In the earlier post we installed the Oracle version 188.8.131.52 (software only) but still didn’t create a database instance. In this post we will go over an installation procedure of a basic CDB database instance. This will be the first instance on that database server (and I’ll explain later why this is important).
For installing and configuring the database instance we will use one of my favorite tools – the DBCA: Database Configuration Assistance. This tool that has been around since Oracle version 9 or 10 (can’t remember which) made creating and removing instances a walk in the park. Before having this great GUI tool, we had to create the database instance manually by running scripts by ourselves. This method of creating database is still available to this day – the DBCA even gives us the option to create the scripts as one of its steps but unless you’re about to create the same database again and again I would not recommend using it.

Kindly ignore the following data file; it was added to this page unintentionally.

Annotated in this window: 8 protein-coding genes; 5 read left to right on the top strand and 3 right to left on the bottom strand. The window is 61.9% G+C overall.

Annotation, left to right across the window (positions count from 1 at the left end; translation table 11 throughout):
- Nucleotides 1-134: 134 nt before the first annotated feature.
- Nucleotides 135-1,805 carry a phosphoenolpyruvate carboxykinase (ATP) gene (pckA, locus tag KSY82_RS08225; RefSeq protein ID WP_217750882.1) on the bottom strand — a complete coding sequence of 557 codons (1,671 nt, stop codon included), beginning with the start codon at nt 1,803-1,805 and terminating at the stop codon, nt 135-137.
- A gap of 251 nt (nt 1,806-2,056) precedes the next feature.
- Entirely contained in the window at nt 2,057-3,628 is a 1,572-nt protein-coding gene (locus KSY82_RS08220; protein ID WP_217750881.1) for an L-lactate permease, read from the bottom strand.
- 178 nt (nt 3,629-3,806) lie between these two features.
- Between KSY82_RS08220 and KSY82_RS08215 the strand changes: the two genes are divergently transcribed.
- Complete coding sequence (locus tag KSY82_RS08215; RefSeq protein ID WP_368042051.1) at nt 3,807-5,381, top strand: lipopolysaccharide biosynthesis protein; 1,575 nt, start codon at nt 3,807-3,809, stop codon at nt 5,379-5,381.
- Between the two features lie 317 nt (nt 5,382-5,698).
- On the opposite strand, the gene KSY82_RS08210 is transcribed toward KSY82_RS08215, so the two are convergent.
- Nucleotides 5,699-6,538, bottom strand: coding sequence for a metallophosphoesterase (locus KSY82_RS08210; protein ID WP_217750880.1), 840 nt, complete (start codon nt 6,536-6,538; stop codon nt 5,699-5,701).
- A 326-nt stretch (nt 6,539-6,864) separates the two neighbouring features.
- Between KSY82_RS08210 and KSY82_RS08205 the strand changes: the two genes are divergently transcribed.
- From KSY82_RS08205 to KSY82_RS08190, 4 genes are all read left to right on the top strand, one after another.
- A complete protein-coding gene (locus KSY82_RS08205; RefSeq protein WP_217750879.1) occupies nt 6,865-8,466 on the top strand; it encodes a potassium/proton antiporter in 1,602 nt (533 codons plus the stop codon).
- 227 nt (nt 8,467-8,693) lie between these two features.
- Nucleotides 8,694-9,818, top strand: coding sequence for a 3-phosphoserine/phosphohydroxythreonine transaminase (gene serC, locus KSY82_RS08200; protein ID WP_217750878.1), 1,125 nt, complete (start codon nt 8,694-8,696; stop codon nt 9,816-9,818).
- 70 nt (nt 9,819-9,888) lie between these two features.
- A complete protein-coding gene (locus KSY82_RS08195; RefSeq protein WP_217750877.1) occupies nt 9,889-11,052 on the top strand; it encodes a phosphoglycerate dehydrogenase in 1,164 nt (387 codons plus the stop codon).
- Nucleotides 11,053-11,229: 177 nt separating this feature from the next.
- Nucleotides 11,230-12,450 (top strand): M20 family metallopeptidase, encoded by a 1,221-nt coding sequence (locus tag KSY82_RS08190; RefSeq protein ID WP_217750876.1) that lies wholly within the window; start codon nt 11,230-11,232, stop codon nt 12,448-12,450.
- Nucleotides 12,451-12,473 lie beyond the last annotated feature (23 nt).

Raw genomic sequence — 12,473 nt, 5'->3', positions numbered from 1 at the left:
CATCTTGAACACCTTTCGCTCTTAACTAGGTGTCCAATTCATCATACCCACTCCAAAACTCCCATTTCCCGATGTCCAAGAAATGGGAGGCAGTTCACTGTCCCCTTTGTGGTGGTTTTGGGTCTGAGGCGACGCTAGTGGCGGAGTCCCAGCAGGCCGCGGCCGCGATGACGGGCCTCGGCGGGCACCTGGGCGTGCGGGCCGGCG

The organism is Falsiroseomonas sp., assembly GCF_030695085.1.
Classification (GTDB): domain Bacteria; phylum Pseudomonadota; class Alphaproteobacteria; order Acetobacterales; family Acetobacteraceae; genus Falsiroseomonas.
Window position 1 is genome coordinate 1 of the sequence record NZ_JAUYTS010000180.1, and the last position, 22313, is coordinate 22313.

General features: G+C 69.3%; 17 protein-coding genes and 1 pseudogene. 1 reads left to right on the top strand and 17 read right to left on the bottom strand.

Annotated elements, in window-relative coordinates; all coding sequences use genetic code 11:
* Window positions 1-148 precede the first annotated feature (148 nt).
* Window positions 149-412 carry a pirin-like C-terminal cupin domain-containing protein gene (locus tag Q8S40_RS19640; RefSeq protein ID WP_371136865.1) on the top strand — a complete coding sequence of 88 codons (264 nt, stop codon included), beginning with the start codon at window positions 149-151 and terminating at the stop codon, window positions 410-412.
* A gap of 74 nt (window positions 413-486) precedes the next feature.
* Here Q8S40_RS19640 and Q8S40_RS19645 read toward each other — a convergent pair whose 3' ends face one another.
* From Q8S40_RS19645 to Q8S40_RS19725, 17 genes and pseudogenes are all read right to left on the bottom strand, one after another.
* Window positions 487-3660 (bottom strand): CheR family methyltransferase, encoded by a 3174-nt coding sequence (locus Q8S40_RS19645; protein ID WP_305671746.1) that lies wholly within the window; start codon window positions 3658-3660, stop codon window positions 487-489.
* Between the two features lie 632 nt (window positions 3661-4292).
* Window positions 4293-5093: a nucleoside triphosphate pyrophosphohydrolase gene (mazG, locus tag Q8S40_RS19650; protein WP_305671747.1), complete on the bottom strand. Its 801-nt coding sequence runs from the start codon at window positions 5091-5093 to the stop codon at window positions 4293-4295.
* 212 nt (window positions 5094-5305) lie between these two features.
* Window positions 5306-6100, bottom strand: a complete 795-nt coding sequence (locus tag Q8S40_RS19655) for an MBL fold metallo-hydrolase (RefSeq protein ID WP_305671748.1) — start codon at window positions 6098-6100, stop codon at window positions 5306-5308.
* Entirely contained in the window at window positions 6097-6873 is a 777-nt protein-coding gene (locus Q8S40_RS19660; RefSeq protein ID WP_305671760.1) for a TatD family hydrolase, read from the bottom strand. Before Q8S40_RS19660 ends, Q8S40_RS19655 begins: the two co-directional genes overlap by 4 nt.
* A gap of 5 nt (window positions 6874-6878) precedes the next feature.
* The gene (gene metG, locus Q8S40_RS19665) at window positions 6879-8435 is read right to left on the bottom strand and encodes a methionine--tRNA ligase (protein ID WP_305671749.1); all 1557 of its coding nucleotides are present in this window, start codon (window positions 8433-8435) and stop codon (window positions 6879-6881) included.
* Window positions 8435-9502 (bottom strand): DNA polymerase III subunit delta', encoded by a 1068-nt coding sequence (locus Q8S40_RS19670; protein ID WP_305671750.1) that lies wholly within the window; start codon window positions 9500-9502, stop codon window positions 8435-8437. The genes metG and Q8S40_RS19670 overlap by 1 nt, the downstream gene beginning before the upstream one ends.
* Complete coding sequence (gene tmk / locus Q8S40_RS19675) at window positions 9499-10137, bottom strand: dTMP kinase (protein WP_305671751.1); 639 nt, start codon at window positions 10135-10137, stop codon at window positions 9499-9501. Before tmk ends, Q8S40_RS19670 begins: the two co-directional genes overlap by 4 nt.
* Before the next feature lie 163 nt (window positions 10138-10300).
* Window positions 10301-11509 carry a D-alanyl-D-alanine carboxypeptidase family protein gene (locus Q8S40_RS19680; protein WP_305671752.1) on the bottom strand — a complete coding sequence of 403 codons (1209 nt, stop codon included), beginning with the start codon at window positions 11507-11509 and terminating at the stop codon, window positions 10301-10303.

Another option for using the DBCA is creating database templates. Once you create a database instance you feel comfortable with, you can create a database template out of it for fast deployment. The DBCA will create a backup of your tablespaces and you’ll be able to deploy that database very quickly with different instance names. The DBCA also have a silent (response file) mode which is very good for multiple deployments.
After setting the Oracle Home parameter and having the $ORACLE_HOME/bin in our path, we start DBCA using the dbca command. This will pull up the first screen. On this screen we need to select what we wish to do – in our case, we’re creating a new database instance (and since it’s our first one, this is the only option available there):